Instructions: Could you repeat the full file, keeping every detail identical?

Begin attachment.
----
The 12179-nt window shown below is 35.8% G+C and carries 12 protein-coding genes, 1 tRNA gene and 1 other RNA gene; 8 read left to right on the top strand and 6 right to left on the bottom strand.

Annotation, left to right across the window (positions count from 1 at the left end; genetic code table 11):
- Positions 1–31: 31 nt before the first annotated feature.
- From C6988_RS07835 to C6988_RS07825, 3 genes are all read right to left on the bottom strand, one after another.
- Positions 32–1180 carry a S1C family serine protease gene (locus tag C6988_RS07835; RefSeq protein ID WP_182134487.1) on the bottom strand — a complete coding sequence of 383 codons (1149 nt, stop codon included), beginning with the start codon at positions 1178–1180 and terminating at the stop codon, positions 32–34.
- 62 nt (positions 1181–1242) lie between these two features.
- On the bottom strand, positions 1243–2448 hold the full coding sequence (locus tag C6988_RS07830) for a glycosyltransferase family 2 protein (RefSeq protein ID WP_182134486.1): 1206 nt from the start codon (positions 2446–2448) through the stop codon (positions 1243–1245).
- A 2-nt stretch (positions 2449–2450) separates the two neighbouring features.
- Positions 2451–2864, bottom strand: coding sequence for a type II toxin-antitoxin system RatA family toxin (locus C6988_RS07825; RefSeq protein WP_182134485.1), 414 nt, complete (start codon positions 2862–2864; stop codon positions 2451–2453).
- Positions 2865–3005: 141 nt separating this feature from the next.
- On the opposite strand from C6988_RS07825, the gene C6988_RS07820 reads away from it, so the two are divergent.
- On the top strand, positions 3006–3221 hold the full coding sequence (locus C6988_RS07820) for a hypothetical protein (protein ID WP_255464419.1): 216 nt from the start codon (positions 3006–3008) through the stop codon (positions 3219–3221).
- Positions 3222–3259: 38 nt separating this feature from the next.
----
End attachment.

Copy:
The 12179-nt window shown below is 35.8% G+C and carries 12 protein-coding genes, 1 tRNA gene and 1 other RNA gene; 8 read left to right on the top strand and 6 right to left on the bottom strand.

Annotation, left to right across the window (positions count from 1 at the left end; genetic code table 11):
- Positions 1–31: 31 nt before the first annotated feature.
- From C6988_RS07835 to C6988_RS07825, 3 genes are all read right to left on the bottom strand, one after another.
- Positions 32–1180 carry a S1C family serine protease gene (locus tag C6988_RS07835; RefSeq protein ID WP_182134487.1) on the bottom strand — a complete coding sequence of 383 codons (1149 nt, stop codon included), beginning with the start codon at positions 1178–1180 and terminating at the stop codon, positions 32–34.
- 62 nt (positions 1181–1242) lie between these two features.
- On the bottom strand, positions 1243–2448 hold the full coding sequence (locus tag C6988_RS07830) for a glycosyltransferase family 2 protein (RefSeq protein ID WP_182134486.1): 1206 nt from the start codon (positions 2446–2448) through the stop codon (positions 1243–1245).
- A 2-nt stretch (positions 2449–2450) separates the two neighbouring features.
- Positions 2451–2864, bottom strand: coding sequence for a type II toxin-antitoxin system RatA family toxin (locus C6988_RS07825; RefSeq protein WP_182134485.1), 414 nt, complete (start codon positions 2862–2864; stop codon positions 2451–2453).
- Positions 2865–3005: 141 nt separating this feature from the next.
- On the opposite strand from C6988_RS07825, the gene C6988_RS07820 reads away from it, so the two are divergent.
- On the top strand, positions 3006–3221 hold the full coding sequence (locus C6988_RS07820) for a hypothetical protein (protein ID WP_255464419.1): 216 nt from the start codon (positions 3006–3008) through the stop codon (positions 3219–3221).
- Positions 3222–3259: 38 nt separating this feature from the next.